Since 1972, there has been regular recorded business meeting with the Society. A presentation was often associated with this meeting. Sometimes the presentation was about dentistry, sometimes it was about small business and finance management, and sometimes it was extracurricular. The presentations at the Monday’s business meetings were sometimes open to spouses and staff when information was relative to them and their relationship with the practice.  


By the mid 1970s increasing membership and attendances were sometimes pushing the limits of the venues that were being used. A report was made in 1976 that the College would be adopting a system of continuing education as a requirement for licensure. At that time the Society responded to meet the needs of providing CE without requiring community Dentists to go to Vancouver or Seattle. The College instituted the requirement for 90 hours of continuing education as a requirement for Dentist licensure in 1980. At the provincial level newly established Regional Co-ordinators for Continuing Dental Education started to meet once a year. The Society responded to the education demands so that by 1983 they endeavored to offer at least 30 hours of CE a year. In 1981 RDHs were invited to attend scientific sessions and by 1984 CDAs were also seeking mandatory continuing education but this did not come into effect until January 1, 1994. Both the BCDA and UVic have proposed to take on the Society’s position as the main Dental CE provider on the lower Island. However, the Society continues to pride itself on trying to keep members up-to–date with all aspects of dental sciences while giving access to courses to RDHs, CDAs, Dental Technicians, and other allieds. There are increasing numbers of proprietary offerings from Dental Companies but the Society’s non- proprietary offerings are unique and valued by Society members.


In 1977, the Society boundaries were expanded to include dentists in the Lake Cowichan and Chemainus school districts. The Society decided in 1977 to only have one type of membership, Practicing Dentists, in place to cover all meetings, luncheons, dinners, and social functions. That same year active membership increased from 97 to 128. In 2000 there were 212 active members which increased to 248 by 2010.


With the increasing membership in 1977, a request was made to employ someone part-time to manage Society administration but this request was declined. However, the Executive of 1998/99 chose to contract an Executive Cooordinator as a trial for 6 months to co-ordinate the activities of the Society Executive, Directors, and  This contract position has been renewed on a continuous basis since that time. This position relieved Dentists, their families, and offices from the expanded demands that came with a Society growing in function and numbers. With the contracting of an Executive Coordinator, a more permanent mailing address was acquired, a dedicated phone and fax, and an email address coinciding with the creation of a web presence. With the Executive Coordinator the Society was able to further evolve and grow: adding to its sense of community; add multi-day symposiums to its CE roster; have accreditation with ADA CERP in 2009; evolve Golf Day to Sports Day; and maintain an overall corporate memory.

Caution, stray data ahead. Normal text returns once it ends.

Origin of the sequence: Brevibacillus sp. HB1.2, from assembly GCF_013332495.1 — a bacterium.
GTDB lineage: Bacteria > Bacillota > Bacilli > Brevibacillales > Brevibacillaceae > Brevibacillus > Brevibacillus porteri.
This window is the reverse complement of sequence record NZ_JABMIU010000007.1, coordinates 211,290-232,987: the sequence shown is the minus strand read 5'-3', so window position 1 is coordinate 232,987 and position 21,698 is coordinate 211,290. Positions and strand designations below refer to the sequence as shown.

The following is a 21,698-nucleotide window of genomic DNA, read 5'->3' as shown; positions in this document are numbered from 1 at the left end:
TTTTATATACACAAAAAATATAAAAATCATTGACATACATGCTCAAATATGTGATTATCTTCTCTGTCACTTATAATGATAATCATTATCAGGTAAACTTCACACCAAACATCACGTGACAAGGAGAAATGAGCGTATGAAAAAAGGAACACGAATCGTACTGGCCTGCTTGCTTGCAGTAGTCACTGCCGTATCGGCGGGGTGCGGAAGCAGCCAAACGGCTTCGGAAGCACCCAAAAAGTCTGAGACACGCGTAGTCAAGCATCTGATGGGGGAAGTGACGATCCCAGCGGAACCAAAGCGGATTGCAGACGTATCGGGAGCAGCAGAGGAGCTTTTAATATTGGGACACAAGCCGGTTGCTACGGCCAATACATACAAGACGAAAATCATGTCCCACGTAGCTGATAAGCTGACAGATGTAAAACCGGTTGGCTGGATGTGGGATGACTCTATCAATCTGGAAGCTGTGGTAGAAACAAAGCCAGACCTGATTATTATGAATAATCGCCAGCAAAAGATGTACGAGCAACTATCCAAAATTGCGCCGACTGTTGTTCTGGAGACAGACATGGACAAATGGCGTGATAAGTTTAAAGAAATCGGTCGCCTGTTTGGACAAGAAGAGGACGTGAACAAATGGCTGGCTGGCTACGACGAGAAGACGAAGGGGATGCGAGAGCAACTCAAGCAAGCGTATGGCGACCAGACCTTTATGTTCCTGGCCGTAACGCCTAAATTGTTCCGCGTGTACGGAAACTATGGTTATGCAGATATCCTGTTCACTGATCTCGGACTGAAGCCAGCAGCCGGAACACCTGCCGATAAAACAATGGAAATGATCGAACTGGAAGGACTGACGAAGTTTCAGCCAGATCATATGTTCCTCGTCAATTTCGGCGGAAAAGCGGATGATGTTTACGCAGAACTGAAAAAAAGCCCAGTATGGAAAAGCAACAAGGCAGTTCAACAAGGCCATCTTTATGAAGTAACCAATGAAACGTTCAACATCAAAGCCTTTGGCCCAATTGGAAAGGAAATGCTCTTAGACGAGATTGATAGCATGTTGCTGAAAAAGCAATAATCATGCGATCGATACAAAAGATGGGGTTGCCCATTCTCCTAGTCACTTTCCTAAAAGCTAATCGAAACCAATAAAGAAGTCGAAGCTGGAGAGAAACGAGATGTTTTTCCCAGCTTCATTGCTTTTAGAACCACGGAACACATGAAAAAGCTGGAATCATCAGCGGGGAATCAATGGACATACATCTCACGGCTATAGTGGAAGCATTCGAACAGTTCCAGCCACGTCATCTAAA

The Society has been capable of stewardship of dental practice impact on the community in a responsible way by being part of the solution. The issue of dental waste management was discussed at Society meetings in 1989 and by 1993 attention to the issue of waste disposal was sought by the Member’s Services branch of the College. The Society worked with the Capital Regional District (CRD) in 2000 for the implementation of their bylaws in Waste Management as Amalgam Separators were first implemented in the District as well as other recommendation dealing with practice waste by products such as those common with film processing. Similarly, in 2008 there was the implementation of a regional Cross Connection Control Program designed to safeguard Greater Victoria's Drinking Water System from contaminated water flowing backwards into the public water system as the result of decreased water pressure.


The Society has proven itself time and again to be a helpful forum to discuss and try to deal with the impact of changing health concerns and being a local voice to convey regional thoughts to provincial organizations. In 1986 a recombinant hepatitis B vaccine was made available and the Society discussed this along with the newly emerging human immunodeficiency virus (HIV) and how to safely and adequately provide care. In 2002, Severe Acute Respiratory Syndrome (SARS) became a health care provider concern as 44 Canadian fatalities join the 775 suspected worldwide deaths. In 2009, “swine flu” H1N1 was spreading faster than it had previously and the World Health Organization was concerned of a pandemic. By keeping a close watch on the changing health concerns, the Society has maintained an adaptive position to provide current information and education to dental health providers.


Fifty years on from incorporation, the Society continues to evolve, grow, and strengthen the community with which it serves.